Healthy.io, a startup based in Tel Aviv, has developed a smartphone-based system that can detect if individuals are at risk of kidney failure by allowing them to perform urine tests at home. Healthy.io’s system uses a smartphone’s camera and machine learning to analyze a dipstick to provide instant analysis, and the system can also detect if a patient has a urinary tract infection by analyzing the dipstick. The system is the first smartphone-based system the U.S. Food and Drug Administration has approved as a Class II clinical-grade diagnostic device, which are devices that could have a moderate to high risk to the patient or user.

7. Perfecting the Brewing Process

Sugar Creek Brewing Company, a craft brewer in North Carolina, has used AI and networked sensors to prevent beer spillage and the inconsistent filling of bottles during the manufacturing process. A camera takes a picture of each bottle that passes through the brewer’s package line, allowing AI to analyze the fill and amount of foam in each bottle. This data and data on the temperature and pH of the beer has helped the brewer save more than $10,000 per month in reduced product loss.

8. Tracking Patient Health Remotely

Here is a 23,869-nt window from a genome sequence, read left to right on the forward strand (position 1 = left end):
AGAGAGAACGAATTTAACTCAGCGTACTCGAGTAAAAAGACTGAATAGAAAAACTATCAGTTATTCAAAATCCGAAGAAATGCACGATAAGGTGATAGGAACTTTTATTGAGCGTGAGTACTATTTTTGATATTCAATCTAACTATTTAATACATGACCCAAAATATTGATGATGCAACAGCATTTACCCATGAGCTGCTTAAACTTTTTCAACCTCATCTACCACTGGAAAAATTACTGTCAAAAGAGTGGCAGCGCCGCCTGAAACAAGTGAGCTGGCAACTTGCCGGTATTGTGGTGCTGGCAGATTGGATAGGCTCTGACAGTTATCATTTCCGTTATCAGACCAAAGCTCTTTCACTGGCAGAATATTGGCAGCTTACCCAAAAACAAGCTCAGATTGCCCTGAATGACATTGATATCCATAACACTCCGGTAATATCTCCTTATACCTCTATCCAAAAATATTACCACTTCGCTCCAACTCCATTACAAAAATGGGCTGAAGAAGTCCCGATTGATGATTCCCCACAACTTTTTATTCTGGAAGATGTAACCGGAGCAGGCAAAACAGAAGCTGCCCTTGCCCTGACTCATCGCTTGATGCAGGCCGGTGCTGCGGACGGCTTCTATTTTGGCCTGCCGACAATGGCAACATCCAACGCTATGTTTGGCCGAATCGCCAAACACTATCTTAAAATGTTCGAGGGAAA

Current Health, a Scottish startup, has developed a wearable device that uses machine learning to notify doctors when it detects problematic changes in a patient’s health. Patients can wear the device while at home, and the device collects data on a patient’s breathing, oxygen saturation, pulse, temperature, and mobility. The device can send notifications to doctors’ mobile devices and provide its data to electronic health records.

9. Fighting the Opioid Epidemic

New Jersey has developed a tool called the Integrated Drug Awareness Dashboard to help its public safety and law enforcement agencies share opioid-related information. The state’s agencies have struggled to share data, and the dashboard will aggregate law enforcement and healthcare information, including on opioid-related arrests and naloxone administrations, which can prevent overdoses, in one place. By combining data from different agencies, New Jersey can more effectively allocate its resources to different locations.

10. Making Quantum Computers More Functional

A researcher from Google has developed a quantum version of a classical algorithm for quickly multiplying large numbers. While quantum computers can have significantly more processing power than classical computers, it can be inefficient to use quantum computers because they cannot selectively forget information. For example, classical computers will break large numbers in multiplication into smaller figures, multiply the smaller figures to get a new figure, and then delete the smaller figures. A quantum computer cannot forget the smaller figures because it uses qubits, which are entangled, meaning the computers cannot alter one of the qubits without affecting all the other qubits. The researcher’s algorithm reduces the complexity of multiplication on a quantum computer by adding intermediate values in multiplication directly to the output, avoiding the need to store the intermediate values themselves.

Image: Dllu